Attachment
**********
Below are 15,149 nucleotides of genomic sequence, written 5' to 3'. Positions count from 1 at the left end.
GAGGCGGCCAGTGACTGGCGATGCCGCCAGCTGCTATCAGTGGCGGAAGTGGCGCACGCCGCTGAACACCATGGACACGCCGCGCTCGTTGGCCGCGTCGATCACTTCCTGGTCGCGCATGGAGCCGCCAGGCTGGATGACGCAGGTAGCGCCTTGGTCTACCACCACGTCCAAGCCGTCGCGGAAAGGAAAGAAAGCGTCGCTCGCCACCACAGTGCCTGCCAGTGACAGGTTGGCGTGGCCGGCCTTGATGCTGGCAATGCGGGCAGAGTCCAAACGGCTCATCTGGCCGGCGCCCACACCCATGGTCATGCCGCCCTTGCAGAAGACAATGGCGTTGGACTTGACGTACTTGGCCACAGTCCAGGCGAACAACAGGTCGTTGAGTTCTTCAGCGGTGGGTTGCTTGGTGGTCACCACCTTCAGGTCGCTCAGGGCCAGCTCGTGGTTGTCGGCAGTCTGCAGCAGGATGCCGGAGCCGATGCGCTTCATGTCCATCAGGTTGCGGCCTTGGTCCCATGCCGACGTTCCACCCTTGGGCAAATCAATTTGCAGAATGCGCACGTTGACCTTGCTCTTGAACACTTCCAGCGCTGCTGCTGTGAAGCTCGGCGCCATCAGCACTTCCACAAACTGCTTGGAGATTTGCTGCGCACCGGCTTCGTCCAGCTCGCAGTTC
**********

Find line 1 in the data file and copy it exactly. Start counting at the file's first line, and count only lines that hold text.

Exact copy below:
Below are 15,149 nucleotides of genomic sequence, written 5' to 3'. Positions count from 1 at the left end.